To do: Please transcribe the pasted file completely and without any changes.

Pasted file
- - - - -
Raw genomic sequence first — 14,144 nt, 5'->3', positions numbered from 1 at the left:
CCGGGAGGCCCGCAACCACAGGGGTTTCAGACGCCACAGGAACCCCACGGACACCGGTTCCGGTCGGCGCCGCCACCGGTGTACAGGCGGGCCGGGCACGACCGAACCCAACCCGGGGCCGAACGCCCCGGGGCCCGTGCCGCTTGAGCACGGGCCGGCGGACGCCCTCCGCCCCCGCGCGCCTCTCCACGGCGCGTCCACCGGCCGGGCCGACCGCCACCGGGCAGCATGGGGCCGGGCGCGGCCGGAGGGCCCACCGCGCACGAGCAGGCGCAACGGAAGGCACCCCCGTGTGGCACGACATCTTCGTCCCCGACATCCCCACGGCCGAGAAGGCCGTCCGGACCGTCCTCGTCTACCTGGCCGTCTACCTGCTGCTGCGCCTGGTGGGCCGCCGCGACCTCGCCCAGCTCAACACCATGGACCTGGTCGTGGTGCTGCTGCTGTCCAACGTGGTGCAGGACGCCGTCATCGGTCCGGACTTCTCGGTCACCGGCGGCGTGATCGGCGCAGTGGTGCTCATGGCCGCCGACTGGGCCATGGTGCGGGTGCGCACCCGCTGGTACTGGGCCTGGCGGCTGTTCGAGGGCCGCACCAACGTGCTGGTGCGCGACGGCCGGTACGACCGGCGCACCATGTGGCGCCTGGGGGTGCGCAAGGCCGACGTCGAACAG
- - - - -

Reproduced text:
Raw genomic sequence first — 14,144 nt, 5'->3', positions numbered from 1 at the left:
CCGGGAGGCCCGCAACCACAGGGGTTTCAGACGCCACAGGAACCCCACGGACACCGGTTCCGGTCGGCGCCGCCACCGGTGTACAGGCGGGCCGGGCACGACCGAACCCAACCCGGGGCCGAACGCCCCGGGGCCCGTGCCGCTTGAGCACGGGCCGGCGGACGCCCTCCGCCCCCGCGCGCCTCTCCACGGCGCGTCCACCGGCCGGGCCGACCGCCACCGGGCAGCATGGGGCCGGGCGCGGCCGGAGGGCCCACCGCGCACGAGCAGGCGCAACGGAAGGCACCCCCGTGTGGCACGACATCTTCGTCCCCGACATCCCCACGGCCGAGAAGGCCGTCCGGACCGTCCTCGTCTACCTGGCCGTCTACCTGCTGCTGCGCCTGGTGGGCCGCCGCGACCTCGCCCAGCTCAACACCATGGACCTGGTCGTGGTGCTGCTGCTGTCCAACGTGGTGCAGGACGCCGTCATCGGTCCGGACTTCTCGGTCACCGGCGGCGTGATCGGCGCAGTGGTGCTCATGGCCGCCGACTGGGCCATGGTGCGGGTGCGCACCCGCTGGTACTGGGCCTGGCGGCTGTTCGAGGGCCGCACCAACGTGCTGGTGCGCGACGGCCGGTACGACCGGCGCACCATGTGGCGCCTGGGGGTGCGCAAGGCCGACGTCGAACAG